Cybercrime , Fraud Management & Cybercrime , Standards, Regulations & Compliance

Australia Reports Rising Cyberattacks on Small Businesses

Cyber Group Says Hackers Now See SMBs as Being More Lucrative Than Larger Targets
Australia Reports Rising Cyberattacks on Small Businesses
View of government building at Treasury Place, East Melbourne, Victoria, Australia (Image: Shutterstock)

The Australian Cyber Security Center said in a report Wednesday that small and medium-sized businesses in Australia continue to face the bulk of cyberattacks. Cyber operations linked to financially motivated scams have grown by 23% over the past year.

See Also: The State of Organizations' Security Posture as of Q1 2018

While small businesses on average suffered $46,000 in losses to cybercrime in the past year, medium-sized businesses suffered average losses of $97,200, the Australian Cyber Security Center said. In contrast, large businesses, often believed to be the prime targets for cybercrime, suffered $71,600 in losses in attacks.

"The borderless and multibillion-dollar cybercrime industry continues to cause significant harm to Australia, with Australians remaining an attractive target for cybercriminal syndicates around the world," said Minister of Defense Richard Marles, MP. "This threat extends beyond cyberespionage campaigns to disruptive activities against Australia’s essential services."

While reports of attacks targeting Australian residents and businesses grew 23% over the past year, the government admitted the actual number could be much higher as cybercrime is massively underreported in the country.

Attacks against federal, state and local governments, which are required to report cybercriminal activity, accounted for 43.5% of all cybersecurity incidents. Healthcare and financial services sectors, traditionally considered low-hanging fruit for cybercrime, reported just over 10% of all cybersecurity incidents.

The Australian Signals Directorate, the country's premier intelligence agency, said it responded to 143 incidents reported by critical infrastructure entities over the past year. The agency said critical infrastructure networks have a broad attack surface but criminals frequently used compromised account or credentials and denial-of-service attacks to infiltrate their networks. Reported ransomware attacks, numbering 118 in total, accounted for around 10% of all cybersecurity incidents.

The report came on the heels of a cyberattack this week on Dubai-based logistics company DP World's Australian subsidiary that disrupted operations at four major Australian ports. The outage resulted in a backlog of 30,000 containers over three days (see: Australian Ports Recover From Cyber Incident).

Small Businesses Becoming Core Targets for Hackers

The ACSC said cybercriminals continue to target larger businesses to extort large sums of money or monetize stolen data, but they consider smaller businesses as being easier and more profitable targets. "Smaller entities may be perceived as having lower cybersecurity maturity and may be used to access more lucrative targets in their supply chain. A cyberattack against entities in this sector could have significant impacts for both the victim organization and its customers," it said.

Smaller businesses, according to a report by the Australian Institute of Criminology, are more likely to be a victim of identity misuse, malware attacks, fraud and scams. Many small businesses transitioned to working from home during and after the pandemic, and cybercriminals know that their devices are not protected by corporate security controls, their home internet connections are less secure and they store their data on unsecure personal devices.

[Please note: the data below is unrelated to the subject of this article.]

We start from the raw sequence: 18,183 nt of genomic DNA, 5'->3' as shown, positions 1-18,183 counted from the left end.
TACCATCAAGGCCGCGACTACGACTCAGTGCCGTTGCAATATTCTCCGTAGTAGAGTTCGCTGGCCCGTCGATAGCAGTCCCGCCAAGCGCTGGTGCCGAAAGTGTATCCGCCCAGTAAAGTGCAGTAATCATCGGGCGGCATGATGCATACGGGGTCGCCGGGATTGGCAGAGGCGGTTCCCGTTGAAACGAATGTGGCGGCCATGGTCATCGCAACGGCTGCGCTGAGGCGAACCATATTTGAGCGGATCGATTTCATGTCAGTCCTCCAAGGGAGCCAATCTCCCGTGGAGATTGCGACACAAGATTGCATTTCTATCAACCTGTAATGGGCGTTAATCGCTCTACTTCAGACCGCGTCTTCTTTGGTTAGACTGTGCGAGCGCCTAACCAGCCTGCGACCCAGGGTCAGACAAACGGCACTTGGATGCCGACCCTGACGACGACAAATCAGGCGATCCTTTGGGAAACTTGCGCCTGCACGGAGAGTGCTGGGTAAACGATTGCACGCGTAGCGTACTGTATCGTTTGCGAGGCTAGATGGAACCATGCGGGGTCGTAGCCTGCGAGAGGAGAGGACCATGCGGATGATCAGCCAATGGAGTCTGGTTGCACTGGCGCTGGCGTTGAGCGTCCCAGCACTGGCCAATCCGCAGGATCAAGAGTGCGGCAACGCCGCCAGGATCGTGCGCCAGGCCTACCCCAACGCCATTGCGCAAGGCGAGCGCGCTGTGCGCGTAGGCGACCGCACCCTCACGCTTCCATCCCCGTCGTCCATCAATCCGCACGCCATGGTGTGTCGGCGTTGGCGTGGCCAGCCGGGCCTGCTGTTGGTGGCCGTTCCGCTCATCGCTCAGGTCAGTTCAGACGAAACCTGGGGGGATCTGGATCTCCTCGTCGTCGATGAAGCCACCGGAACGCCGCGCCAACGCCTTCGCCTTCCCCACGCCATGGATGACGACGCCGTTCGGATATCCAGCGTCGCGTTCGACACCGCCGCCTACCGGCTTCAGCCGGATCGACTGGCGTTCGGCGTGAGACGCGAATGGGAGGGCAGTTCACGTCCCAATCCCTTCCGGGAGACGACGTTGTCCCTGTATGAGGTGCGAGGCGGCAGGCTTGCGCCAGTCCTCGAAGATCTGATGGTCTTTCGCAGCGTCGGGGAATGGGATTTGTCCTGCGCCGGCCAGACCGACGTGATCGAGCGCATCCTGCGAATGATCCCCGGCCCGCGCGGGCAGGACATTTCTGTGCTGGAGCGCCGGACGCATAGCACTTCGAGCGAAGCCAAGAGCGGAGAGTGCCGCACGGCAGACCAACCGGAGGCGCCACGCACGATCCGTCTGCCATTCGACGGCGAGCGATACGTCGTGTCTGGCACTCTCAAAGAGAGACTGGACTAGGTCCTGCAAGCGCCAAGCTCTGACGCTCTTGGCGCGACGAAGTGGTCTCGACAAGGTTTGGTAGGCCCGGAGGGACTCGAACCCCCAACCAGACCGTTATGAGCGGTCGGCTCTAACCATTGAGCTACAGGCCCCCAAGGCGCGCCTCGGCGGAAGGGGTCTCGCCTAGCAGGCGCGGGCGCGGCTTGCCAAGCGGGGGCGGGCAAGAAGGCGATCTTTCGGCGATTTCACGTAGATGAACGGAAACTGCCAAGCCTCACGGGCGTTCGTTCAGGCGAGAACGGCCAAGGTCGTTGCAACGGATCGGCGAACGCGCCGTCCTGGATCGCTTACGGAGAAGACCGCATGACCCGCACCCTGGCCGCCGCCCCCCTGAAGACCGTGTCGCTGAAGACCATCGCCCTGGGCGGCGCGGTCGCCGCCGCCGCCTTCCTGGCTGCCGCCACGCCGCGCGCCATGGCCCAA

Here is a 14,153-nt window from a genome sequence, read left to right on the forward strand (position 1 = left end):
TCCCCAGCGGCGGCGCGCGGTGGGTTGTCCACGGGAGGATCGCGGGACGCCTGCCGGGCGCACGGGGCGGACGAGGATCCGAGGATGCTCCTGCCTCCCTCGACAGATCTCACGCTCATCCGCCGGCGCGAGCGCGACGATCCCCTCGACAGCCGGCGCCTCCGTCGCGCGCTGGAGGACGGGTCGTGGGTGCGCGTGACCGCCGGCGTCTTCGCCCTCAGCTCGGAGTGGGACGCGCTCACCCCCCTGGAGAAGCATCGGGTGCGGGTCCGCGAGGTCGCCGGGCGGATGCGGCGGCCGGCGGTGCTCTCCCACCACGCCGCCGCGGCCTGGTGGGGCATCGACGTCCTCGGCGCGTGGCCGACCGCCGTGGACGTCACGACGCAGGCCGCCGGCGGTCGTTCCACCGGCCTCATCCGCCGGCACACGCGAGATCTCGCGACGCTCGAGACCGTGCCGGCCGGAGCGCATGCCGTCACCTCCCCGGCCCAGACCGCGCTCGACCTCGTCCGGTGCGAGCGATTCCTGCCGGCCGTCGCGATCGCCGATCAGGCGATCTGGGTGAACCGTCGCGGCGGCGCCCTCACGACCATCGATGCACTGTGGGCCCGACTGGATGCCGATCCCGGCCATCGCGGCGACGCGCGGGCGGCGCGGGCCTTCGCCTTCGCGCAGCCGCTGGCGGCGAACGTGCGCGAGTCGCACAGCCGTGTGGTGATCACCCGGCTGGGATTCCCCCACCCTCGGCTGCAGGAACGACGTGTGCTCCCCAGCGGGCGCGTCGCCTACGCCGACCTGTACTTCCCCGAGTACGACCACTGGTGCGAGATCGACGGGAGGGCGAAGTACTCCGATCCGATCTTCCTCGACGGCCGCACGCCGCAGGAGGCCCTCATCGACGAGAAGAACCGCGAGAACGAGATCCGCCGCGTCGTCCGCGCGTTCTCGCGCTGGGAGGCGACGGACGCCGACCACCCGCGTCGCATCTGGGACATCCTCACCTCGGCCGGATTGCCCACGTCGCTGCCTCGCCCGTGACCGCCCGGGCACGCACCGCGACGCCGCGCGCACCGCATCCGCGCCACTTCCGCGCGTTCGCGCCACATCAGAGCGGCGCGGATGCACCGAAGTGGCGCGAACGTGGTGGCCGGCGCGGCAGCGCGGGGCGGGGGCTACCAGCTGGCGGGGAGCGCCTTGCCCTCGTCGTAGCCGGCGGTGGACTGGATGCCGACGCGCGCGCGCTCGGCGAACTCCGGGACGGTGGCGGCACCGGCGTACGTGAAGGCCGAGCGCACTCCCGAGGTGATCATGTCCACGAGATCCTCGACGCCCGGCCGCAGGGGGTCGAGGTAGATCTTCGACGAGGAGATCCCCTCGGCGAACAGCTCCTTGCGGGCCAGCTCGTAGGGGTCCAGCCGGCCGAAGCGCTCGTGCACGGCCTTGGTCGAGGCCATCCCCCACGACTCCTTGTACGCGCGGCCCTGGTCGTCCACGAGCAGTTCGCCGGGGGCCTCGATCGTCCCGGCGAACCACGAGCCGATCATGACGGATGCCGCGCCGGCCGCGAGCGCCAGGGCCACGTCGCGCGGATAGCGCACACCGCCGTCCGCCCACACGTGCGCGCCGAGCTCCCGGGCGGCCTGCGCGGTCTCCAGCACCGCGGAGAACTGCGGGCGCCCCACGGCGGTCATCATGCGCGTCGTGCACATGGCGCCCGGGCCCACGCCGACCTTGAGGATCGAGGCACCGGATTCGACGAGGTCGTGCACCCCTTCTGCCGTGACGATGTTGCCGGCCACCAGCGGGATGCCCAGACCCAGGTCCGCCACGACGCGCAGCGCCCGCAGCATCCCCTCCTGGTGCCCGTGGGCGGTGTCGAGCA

Earlier this year, the Council of Small Business Organizations Australia warned that small businesses' vulnerability to cybercrime could escalate as they could no longer afford to invest in cybersecurity amid a looming cost-of-living crisis and rising interest rates (see: Australia's Cost-of-Living Crisis Squeezes Security Spending).

The Australian government in its 2023-24 federal budget provided AU$23.4 million to help small businesses become more resilient against cybercrime. The government hopes that its new initiative, called the Cyber Wardens program, can equip small businesses with foundational skills they need to enhance cyber safety.

The government and businesses across sectors are under pressure. The ACSC said in its report that business email compromise is a silent and effective weapon in the hands of criminals, netting them almost $80 million in 2022-23 with each successful attack costing businesses over $39,000 on average.

Cybercriminals have honed the art of impersonating businesses or trusted vendors and stealing sensitive information, money or goods from businesses partners and customers, the watchdog said. The Targeting Scams report by the Australian Competition and Consumer Commission revealed that Australians lost over $3 billion to scams in 2022, an 80% increase on total losses recorded in 2021.

"Phishing scams aren't new, but they're still super effective at tricking people," said Klaus Schenk, senior vice president of security and threat research at Verimatrix. "Targeted phishing campaigns that exploit human fallibility remain an ongoing threat that organizations must continually train against. Organizations need to invest in ongoing cybersecurity training for their staff, so employees can learn how to spot and avoid phishing attempts. Defense against phishing starts with people."

About the Author

Jayant Chakravarti

Jayant Chakravarti

Senior Editor, APAC

Chakravarti covers cybersecurity developments in the Asia-Pacific region. He has been writing about technology since 2014, including for Ziff Davis.

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